• Question: Can to explain more about the molecules you make using the robots, especially the process?

    Asked by BlessingM to Kim on 11 May 2020.
    • Photo: Kim Liu

      Kim Liu answered on 11 May 2020: last edited 11 May 2020 10:51 am

      Hi! Thanks for this question; I’m excited to answer! Bear with me though, because it’s a bit of a long story haha! Please do comment down below/reply if you’d like me to clarify anything further ~


      You’ll may know that all of an organism’s components are determined by its DNA, which carries a cell’s genetic material. DNA is composed of a sequence of letters (A, C, G, T), and the sequence of these letters essentially act like words in a language which tell the cell how to piece together the biomolecules called proteins. Proteins are composed of building blocks called amino acids, and they have nice chemistry which allows them to be stuck together by a cellular machine called the ribosome. There are 20 naturally occurring amino acids, and together they form all the amazing proteins that make up a human being. For example, the DNA code CGA tells the ribosome to attach the amino acid called Arginine. If this is all familiar to you, I can give more details about this process later, but it will do for now 🙂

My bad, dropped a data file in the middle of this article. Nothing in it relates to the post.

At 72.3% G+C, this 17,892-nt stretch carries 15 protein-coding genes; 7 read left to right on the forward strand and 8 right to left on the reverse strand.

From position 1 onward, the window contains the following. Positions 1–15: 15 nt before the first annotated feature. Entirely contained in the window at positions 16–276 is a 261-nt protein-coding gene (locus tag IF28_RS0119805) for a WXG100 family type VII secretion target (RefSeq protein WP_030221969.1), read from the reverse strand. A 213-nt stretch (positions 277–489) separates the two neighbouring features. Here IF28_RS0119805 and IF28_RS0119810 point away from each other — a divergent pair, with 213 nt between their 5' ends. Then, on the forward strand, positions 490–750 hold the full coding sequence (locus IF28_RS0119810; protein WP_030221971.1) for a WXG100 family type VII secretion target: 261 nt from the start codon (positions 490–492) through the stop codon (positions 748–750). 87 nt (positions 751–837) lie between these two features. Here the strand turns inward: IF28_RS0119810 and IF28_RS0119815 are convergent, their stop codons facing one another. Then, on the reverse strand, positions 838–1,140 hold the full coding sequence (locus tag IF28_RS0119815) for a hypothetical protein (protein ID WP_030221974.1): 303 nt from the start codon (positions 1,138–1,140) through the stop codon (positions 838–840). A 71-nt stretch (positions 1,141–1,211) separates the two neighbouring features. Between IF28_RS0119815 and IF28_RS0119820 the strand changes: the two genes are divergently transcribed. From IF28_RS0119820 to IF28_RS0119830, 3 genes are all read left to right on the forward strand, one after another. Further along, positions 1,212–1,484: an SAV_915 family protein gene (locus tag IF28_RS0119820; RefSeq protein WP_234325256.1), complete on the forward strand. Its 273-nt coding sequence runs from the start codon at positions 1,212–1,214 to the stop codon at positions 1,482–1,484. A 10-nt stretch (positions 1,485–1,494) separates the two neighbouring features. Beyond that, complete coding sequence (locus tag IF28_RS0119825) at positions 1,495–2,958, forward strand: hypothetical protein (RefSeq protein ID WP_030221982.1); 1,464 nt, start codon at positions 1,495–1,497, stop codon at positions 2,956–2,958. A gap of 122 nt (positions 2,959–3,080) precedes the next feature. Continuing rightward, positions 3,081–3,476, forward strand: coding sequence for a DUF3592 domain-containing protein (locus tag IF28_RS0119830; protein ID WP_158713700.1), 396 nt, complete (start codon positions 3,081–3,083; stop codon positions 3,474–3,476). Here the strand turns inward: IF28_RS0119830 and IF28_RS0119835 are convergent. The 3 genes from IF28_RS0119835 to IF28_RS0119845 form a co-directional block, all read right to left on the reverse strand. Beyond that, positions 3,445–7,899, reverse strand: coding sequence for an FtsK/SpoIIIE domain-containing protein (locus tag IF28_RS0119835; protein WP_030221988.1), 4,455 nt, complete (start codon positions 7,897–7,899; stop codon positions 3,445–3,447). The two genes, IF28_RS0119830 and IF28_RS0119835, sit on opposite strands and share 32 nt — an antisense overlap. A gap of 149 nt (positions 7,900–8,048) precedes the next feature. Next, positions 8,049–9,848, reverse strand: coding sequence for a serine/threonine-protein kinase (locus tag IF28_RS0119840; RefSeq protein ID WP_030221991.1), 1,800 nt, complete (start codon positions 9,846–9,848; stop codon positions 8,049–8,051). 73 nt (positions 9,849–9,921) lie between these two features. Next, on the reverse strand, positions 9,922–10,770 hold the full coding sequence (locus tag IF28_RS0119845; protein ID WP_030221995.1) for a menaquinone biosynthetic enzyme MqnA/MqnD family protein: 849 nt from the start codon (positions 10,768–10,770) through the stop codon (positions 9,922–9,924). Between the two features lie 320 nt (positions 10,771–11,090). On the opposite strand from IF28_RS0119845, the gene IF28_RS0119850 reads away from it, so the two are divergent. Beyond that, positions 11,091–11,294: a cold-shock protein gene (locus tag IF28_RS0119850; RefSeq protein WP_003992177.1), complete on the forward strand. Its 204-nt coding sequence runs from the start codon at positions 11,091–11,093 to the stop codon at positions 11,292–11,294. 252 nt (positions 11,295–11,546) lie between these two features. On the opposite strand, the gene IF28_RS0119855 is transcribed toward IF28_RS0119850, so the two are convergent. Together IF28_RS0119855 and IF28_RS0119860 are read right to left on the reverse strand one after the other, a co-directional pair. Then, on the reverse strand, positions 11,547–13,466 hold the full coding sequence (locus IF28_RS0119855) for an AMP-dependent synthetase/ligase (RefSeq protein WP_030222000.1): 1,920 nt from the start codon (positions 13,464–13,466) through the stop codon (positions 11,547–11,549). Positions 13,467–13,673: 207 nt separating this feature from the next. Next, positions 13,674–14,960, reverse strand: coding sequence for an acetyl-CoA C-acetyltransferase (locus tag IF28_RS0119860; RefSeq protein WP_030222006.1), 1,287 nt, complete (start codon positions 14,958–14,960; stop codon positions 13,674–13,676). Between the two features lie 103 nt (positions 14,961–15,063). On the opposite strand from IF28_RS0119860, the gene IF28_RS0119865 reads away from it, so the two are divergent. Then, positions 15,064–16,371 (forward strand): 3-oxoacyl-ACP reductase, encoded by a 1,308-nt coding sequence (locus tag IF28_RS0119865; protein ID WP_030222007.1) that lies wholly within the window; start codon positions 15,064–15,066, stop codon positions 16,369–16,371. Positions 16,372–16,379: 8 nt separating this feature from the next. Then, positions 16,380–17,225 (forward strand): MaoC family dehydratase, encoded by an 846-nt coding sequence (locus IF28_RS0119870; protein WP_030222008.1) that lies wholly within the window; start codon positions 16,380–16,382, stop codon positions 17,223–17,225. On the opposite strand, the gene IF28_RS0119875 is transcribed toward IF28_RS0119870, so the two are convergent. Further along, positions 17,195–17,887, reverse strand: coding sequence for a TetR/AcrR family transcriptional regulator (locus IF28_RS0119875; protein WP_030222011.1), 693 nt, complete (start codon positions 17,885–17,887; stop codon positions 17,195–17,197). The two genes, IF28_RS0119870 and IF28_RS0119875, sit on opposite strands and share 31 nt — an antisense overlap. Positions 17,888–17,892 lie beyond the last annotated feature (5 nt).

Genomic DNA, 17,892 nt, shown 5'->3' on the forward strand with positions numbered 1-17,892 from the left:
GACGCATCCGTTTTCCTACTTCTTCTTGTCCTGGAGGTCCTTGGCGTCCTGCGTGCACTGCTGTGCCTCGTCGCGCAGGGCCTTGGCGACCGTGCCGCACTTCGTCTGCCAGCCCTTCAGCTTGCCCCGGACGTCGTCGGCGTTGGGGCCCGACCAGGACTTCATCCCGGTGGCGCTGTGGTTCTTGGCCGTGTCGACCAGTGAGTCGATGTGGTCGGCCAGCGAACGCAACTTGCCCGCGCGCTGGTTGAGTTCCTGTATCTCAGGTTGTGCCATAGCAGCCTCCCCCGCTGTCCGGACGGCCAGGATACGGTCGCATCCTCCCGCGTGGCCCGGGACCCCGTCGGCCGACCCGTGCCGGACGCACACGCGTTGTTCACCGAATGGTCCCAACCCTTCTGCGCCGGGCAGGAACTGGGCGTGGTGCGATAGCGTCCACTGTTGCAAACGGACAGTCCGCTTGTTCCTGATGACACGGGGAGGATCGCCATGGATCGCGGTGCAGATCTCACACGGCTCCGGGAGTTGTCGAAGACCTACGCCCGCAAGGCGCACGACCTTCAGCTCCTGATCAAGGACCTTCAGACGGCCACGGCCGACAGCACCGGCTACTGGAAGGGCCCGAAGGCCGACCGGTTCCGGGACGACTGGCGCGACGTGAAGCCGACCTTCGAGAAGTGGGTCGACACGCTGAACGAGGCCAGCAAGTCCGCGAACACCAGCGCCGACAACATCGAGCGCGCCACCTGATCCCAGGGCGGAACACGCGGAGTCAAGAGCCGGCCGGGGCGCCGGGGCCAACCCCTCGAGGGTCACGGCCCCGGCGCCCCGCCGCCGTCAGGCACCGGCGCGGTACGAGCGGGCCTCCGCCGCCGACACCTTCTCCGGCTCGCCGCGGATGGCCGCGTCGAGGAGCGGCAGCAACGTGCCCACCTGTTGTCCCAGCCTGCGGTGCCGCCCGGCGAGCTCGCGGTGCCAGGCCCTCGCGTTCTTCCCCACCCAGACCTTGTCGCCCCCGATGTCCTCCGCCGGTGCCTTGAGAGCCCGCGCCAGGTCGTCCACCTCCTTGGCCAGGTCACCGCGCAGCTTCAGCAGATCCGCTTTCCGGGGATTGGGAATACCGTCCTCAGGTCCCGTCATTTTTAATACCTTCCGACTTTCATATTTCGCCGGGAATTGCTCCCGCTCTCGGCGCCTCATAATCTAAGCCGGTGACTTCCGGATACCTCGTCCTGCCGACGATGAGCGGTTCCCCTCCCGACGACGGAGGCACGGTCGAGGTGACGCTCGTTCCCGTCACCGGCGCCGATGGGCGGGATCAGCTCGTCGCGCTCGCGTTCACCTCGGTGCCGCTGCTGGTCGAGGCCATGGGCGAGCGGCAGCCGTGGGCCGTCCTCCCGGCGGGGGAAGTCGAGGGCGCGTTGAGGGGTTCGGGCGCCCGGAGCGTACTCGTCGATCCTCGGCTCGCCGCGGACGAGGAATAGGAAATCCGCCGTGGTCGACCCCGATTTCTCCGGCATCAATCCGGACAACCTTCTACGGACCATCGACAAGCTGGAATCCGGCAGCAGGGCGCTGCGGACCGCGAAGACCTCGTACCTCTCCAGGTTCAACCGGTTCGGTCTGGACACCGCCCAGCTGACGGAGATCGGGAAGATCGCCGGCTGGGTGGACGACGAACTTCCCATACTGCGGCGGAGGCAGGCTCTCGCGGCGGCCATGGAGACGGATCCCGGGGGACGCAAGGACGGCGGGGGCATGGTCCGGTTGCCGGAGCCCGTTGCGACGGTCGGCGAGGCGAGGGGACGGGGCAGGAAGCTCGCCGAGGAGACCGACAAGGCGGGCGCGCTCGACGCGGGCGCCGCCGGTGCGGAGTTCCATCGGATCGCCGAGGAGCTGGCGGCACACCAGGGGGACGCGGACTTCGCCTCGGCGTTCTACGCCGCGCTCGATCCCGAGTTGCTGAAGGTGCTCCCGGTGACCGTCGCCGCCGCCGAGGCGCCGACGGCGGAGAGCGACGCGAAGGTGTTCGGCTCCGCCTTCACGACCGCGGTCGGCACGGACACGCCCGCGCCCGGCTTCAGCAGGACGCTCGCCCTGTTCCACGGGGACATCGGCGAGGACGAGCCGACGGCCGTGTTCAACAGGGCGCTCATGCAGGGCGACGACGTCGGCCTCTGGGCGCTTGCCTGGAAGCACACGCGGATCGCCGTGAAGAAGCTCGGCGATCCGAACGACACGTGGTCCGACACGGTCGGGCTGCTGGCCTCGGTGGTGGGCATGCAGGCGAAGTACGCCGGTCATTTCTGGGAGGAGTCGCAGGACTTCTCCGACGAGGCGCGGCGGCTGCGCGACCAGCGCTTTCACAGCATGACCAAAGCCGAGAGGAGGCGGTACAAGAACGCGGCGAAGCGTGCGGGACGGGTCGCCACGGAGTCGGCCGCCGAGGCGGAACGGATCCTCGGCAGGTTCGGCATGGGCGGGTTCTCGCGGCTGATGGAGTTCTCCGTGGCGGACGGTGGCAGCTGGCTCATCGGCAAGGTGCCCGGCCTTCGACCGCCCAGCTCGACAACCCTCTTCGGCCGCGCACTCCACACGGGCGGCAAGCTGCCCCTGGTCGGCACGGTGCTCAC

In our group, we try to change or add to the cell’s natural machinery so that it puts in unnatural or artificial amino acids into proteins. We may want to change a protein so that it lights up under a microscope, for example, so we can see where it goes within a cell. We may even want to make the protein act differently, potentially as a treatment for disease. But to do this kind of manipulation requires artificial cellular machinery (such as artificial ribosomes), and that’s where my robot comes in. The robot is able to run many experiments at the same time (without making mistakes or getting tired!) and artificially evolve new machinery. It can grow bacteria and force them to evolve new abilities to perform our genetic manipulation that we desire.


      Hope this makes sense! Like I say – let’s continue the conversation below if you would like to 🙂